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Diversification hasn’t helped in this crisis so why bother?

4 May 2020

Diversification, by definition, means spreading capital across lots of different areas and therefore, risks. But holding the biggest-of-the-big would have been the best policy in this crisis, says Simon Evan-Cook, senior investment manager, Premier Miton Investors

We run a ‘best-of-all-worlds’ approach. By ‘worlds’ here, I mean asset classes, market-caps, geographical regions and investment styles. This helped our funds to generate great performance over the last decade, but over the last couple of years that kind of diversification has been a drag, not a help. This is because, by and large, only one thing has worked: a ‘biggest-of-the-big’ approach. To many, this begs the question; what is the point of diversification?

The Covid-19 pandemic has only served to exacerbate this trend. In fact, I wrote a similar article to this back in December, when Corona was still just a Mexican beer. I said then that, given how expensive the most popular assets had become, that “this was no time to be putting all your eggs in one basket”.

Well, that really came back to bite me. It turns out, given the sudden, virus-induced nature of this crisis, that putting all your eggs in that one basket is exactly what you should have done. That basket, to be clear, is the one filled largely with shares in the world’s very biggest companies (notably the US tech giants like Microsoft, Google or Amazon) or bonds issued by the world’s largest governments, most obviously US Treasuries.

Diversification, by definition, means spreading your capital across lots of different things. By extension, this means you’ll end up with more exposure to mid- and small-sized companies or assets than you’ll find in the most widely-followed benchmarks, such as the FTSE100 or the S&P500. This is because those indices are market-cap weighted, meaning they automatically allocate the most capital to the largest companies. So to have more in large caps than they do is very much a one-basket move.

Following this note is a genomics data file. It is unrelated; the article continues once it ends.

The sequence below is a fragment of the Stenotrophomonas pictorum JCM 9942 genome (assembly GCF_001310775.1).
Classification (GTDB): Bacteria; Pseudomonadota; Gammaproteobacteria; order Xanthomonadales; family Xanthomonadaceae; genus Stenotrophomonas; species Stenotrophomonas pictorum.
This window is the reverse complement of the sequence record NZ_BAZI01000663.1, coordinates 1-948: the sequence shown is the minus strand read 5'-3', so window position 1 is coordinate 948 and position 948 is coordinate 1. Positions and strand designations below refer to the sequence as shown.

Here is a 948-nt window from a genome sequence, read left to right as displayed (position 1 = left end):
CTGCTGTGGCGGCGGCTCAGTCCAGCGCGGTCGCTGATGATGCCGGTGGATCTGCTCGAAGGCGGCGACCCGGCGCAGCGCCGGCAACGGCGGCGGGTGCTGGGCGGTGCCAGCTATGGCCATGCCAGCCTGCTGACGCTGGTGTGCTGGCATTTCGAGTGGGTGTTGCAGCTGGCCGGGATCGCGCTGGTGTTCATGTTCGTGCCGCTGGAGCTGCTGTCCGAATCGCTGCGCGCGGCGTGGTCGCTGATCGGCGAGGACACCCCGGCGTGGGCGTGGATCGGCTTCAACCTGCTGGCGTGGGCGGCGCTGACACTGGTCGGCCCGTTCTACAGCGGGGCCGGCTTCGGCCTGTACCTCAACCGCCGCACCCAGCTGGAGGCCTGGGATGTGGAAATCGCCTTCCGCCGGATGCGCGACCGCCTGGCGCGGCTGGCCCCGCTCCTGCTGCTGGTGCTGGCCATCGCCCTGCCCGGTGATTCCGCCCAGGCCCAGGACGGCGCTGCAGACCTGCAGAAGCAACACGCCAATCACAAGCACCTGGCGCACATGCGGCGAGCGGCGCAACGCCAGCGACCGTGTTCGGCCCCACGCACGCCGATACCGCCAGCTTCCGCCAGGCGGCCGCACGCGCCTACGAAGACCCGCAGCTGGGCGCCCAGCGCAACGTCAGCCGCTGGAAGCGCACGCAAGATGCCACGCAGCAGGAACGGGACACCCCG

Sometimes this buy-the-biggest policy can go against you: The FTSE100, for example, being weighed down by the kind of larger companies that nobody wanted before, or during, this crisis (like oil companies and banks), has fared poorly against the global index and, over the last ten years, has underperformed the FTSE Small-Cap index by more than 40% (even after the recent small-cap-unfriendly sell-off).

The opposite holds true in the US. Equity indices there have stood up to this crisis relatively well, and have been the major driver of global index returns over the last decade. And within the US, larger companies have ruled the roost, with the S&P100 (America’s 100 largest listed companies – more than half the US stock market by size) outpacing the Russell 2000 (smaller and mid-sized companies) by more than 90% over ten years. Nearly all of that gap opened up in the last two, helping to explain why diversified approaches have been left behind.

And this year, the S&P 100 is only down by 10% (at the time of writing), compared to a 27% drop for smaller US companies. I say ‘only’, because a 10% fall in a year that has seen the quickest and steepest economic contraction in our lifetimes seems a little light. Particularly as they weren’t cheap going into this.

Why has this happened? There are several causes. One is that the nature of governments’ response to this crisis has favoured larger companies. It’s easier to support them through corporate bond markets, which the central banks have stood firmly behind. Smaller companies generally borrow through banks, not by issuing bonds, so this hasn’t helped to the same extent.

Secondly, the nature of this specific crisis happens to suit today’s very largest companies. A lockdown has been disastrous for most physical companies, but those dealing in the virtual world have benefited. How much this is true in the real world, and how much of this is simply investors chasing a theme regardless of underlying fundamentals, is yet to be seen.

This second driver does, I think, help to answer the “what’s the point in diversification” question. With hindsight, clearly it would have been best to have all your eggs in this one basket. But there’s more than one type of disaster. Had this virus been digital, rather than biological, then your eggs may not have fared so well. Likewise, other threats, such as backlashes against monopoly powers and tax avoidance, would also have an outsized impact on this particular basket. Underlying all this is the fact that the valuation gap between the winners and everything else is at historically wide levels.

Markets go through phases. The most recent one has been an unusually narrow one. But this, like all before, will pass. When it does, we think a more balanced approach will again find favour.

Data source: FE Analytics

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